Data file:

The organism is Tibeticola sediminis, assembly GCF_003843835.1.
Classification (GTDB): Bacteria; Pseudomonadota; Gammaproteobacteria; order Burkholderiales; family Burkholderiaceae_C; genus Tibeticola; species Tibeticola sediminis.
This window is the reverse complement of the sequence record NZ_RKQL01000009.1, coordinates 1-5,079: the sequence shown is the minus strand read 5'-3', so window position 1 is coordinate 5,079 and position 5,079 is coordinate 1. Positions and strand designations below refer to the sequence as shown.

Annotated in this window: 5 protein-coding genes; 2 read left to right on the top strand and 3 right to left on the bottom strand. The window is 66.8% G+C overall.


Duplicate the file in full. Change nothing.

The organism is Tibeticola sediminis, assembly GCF_003843835.1.
Classification (GTDB): Bacteria; Pseudomonadota; Gammaproteobacteria; order Burkholderiales; family Burkholderiaceae_C; genus Tibeticola; species Tibeticola sediminis.
This window is the reverse complement of the sequence record NZ_RKQL01000009.1, coordinates 1-5,079: the sequence shown is the minus strand read 5'-3', so window position 1 is coordinate 5,079 and position 5,079 is coordinate 1. Positions and strand designations below refer to the sequence as shown.

Annotated in this window: 5 protein-coding genes; 2 read left to right on the top strand and 3 right to left on the bottom strand. The window is 66.8% G+C overall.